Twofers - or maybe threefers
Saturday 29 March 2014
For most of us in the Northern hemisphere, we are wrapping up our courses and it is time to start revision. Here is a simple idea of how to get started.
The key to starting revision is the simple mantra: reduce, reduce, reduce. From all the notes, handouts, bookmarks and other materials that we have collected over the past two years in order to learn the basics of psychology, it is now important to get rid of the excess and only focus on what we still need to learn for the exam.
When reducing, you should keep in mind:
- If it is not on the exam, take it out of your study material. There are many interesting things that we talk about that are tangents to the course's learning objectives. They should not be part of your study notes.
- If you know it, take it out of your study material. Nothing makes us feel better than to revise something that we already know. It makes us feel good about ourselves and may give us a false sense of security. It also uses valuable study time without giving us any gain.
- Less is more. Being able to economize on the number of studies and theories that you need to know will lower stress and make your study time "smarter".
In order to do this last task, my classes do a "game" (it's not really a game) called the "Twofer Game." This is how it works.
First, the teacher reads out the learning objectives for the Biological Level of Analysis. (This is just an example. Of course it could be any of the units you have studied - oh, and it doesn't have to be the teacher). After reading out each objective, students have one minute to write as many studies/theories that come to mind which could be used to answer the objective. Please be sure to consider research that you have done in your options. The more links you can make between the options and the core, the fewer studies you will have to remember!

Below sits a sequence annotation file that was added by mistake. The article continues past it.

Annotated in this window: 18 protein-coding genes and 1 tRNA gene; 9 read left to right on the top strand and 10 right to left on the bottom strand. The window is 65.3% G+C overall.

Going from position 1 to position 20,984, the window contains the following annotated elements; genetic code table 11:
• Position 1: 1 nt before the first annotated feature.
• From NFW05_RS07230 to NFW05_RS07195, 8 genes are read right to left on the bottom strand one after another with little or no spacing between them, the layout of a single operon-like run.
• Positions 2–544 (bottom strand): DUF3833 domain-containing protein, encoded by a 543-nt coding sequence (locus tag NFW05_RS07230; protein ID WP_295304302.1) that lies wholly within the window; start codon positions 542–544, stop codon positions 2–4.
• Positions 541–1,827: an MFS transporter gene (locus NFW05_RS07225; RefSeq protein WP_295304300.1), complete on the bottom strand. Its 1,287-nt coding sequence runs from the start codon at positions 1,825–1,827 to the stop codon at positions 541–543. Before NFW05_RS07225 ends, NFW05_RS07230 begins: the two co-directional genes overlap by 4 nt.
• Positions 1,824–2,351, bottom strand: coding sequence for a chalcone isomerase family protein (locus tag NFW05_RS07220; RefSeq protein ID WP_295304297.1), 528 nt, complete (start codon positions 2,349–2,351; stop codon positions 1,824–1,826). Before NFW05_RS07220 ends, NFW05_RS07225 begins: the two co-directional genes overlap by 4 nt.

After all of the learning objectives have been read, then students are broken into groups of 3 - 4 people. In each group, the goal is to look for "twofers" - that is, a study that could be used to answer more than one objective. It counts as a twofer if it can be used for any two learning objectives within the biological level of analysis - or if it can be used in another level of analysis or option. For every twofer, the team gets one point. If you can get a threefer, you get 2 points. If you get a fourfer (and if you can say that word), you get 3 points. I think you get the picture.
The important thing to remember in this activity is that it is important not to add a lot of new research that you don't already know. So, if you know the role of the hormones oxytocin (Baumgarten) and Melatonin (Rosenthal) really well, even if testosterone could be used in several places in the curriculum, you might want to stick to what you already know.
If you do this task for each of the levels of the analysis and the options, with or without the teacher, you should be able to reduce, reduce, reduce - and make the amount of content that you are trying to master for the exams much easier to manage.